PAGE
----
For the week of December 13, 2010 through the market close on Thursday, it has been a positive week. The Standard & Poor’s 500 Index was up 0.20%; the Dow Jones Industrial Average was up 0.78%; the NASDAQ was down slightly at -.01%, and the small-cap Russell 2000 index was also down 0.03%.
The market received plenty of strong economic news throughout the week as well. Retail sales jumped 0.8% in November in total, on top of an upwardly revised 1.7% gain in October. This clearly indicates consumers have picked up the pace of their spending. November’s growth was led by gas stations, department stores, apparel stores, sporting goods and hobby stores. In November both the Producer Price Index for finished goods and the Consumer Price Index rose 0.8% and 0.1%, respectively. We are monitoring core CPI prices, which excludes food and energy as it was up 0.3%, rising after three months of no measurable inflation. Industrial production ticked up to a better-than-expected 0.4%, led by a 0.3% increase in manufacturing output and a 1.9% jump in utilities output. Even housing starts gained a little steam in November, rising 3.9% above October’s level to an annualized rate of 555,000 units. While only a slight decline, initial jobless claims still fell by 3,000 to 420,000 for the week ending December 11th. Initial claims have been showing a better trend over the last two months, suggesting that the recovery is gaining some traction.
Overall, economic predictions of growth have risen more than 1% in a matter of two weeks. Strong economic growth is good for the stock markets. The S&P closed at 1,241.87 on Thursday, furthering our belief that the S&P will reach 1,300 by year-end.
Interest rates continued their sharp rise this week across all maturities with the five-year jumping to 2.12% and the 10-year treasury increasing to 3.54%—a gain of more than 1% in yield in a matter of weeks. We are seeing investors move out of money markets and bond funds back into equities and stock funds, which, in our opinion, is a good thing.
If anything has been screwed up this week, it was politics. Although later, the Senate voted 81-19 in favor of extending the tax rates, and the House of Representatives passed the bill late Thursday night by a vote of 277 to 148. President Obama signed the bill into law late Friday afternoon. The bill will keep in place Bush-era tax rates for all income levels for two years and extend unemployment insurance benefits for 13 months, along with other tax credits. The $1.2 trillion omnibus spending bill stalled during Congress’ lame-duck session because of the lack of Republican votes.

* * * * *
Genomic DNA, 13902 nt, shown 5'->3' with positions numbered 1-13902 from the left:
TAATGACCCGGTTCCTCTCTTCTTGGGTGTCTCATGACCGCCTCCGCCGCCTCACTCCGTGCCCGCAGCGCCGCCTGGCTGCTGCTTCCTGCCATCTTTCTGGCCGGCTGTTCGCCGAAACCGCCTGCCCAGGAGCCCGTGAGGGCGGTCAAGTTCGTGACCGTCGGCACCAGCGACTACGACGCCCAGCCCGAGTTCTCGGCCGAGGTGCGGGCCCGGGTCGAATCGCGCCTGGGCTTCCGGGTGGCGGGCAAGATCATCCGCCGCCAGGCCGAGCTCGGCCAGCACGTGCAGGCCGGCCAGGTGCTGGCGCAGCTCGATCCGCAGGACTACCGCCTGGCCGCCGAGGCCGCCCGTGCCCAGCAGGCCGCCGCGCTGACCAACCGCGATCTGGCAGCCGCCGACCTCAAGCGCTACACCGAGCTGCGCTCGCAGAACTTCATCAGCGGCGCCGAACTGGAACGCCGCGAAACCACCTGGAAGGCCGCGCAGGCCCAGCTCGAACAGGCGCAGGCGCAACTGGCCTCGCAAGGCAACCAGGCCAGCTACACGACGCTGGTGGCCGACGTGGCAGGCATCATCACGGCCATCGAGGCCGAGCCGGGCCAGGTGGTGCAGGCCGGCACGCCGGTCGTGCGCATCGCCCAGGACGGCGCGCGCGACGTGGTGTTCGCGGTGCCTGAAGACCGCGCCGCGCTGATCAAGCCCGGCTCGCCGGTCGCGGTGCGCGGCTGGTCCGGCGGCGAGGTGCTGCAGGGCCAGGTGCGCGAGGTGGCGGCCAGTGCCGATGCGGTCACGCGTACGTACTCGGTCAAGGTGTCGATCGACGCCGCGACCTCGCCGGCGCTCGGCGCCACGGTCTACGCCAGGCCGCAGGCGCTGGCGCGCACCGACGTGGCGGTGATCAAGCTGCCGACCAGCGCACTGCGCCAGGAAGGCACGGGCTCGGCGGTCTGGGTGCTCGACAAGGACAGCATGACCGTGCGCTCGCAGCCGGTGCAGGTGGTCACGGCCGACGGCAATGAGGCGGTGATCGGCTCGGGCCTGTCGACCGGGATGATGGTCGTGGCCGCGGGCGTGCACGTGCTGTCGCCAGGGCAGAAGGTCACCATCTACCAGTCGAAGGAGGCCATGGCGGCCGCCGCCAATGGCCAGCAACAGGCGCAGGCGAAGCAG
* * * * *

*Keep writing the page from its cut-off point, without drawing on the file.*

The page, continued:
On the topic of taxes, Yahoo News reported that IRS audits were up nearly 11% in 2010. The IRS audited more than 8% of returns with incomes above $1 million.
In stock news, Best Buy (NYSE: BBY) lowered its annual earnings forecast and reported an unexpected 4.4% drop in third-quarter profit, citing weaker demand for televisions and entertainment gadgets in the United States. In mergers and acquisitions, Novartis (NYSE: NVS) is ending a drawn-out battle to acquire the remaining 23% of U.S. eye-care company Alcon Inc. (NYSE: ACL) in a deal worth $12.9 billion. Under the new agreement, Novartis will guarantee minority shareholders $168 a share. When the offer to the public shareholders was made at the beginning of the year, it was valued at about $153 per share, but Novartis stock has risen since then. The company has not changed the offer of 2.8 shares. The new $168-a-share offer equals the average of what the company previously paid Nestle SA for 77% of Alcon. Novartis also said that it will add cash if necessary to guarantee a value of $168 per share should its stock drop. If the value of 2.8 Novartis shares is more than $168, then the number of shares will be reduced accordingly. When Novartis made its initial bid to minority shareholders, they rejected it as too low. Our opinion is to not buy a Swiss company. We learned that minority stockholders have no rights whatsoever.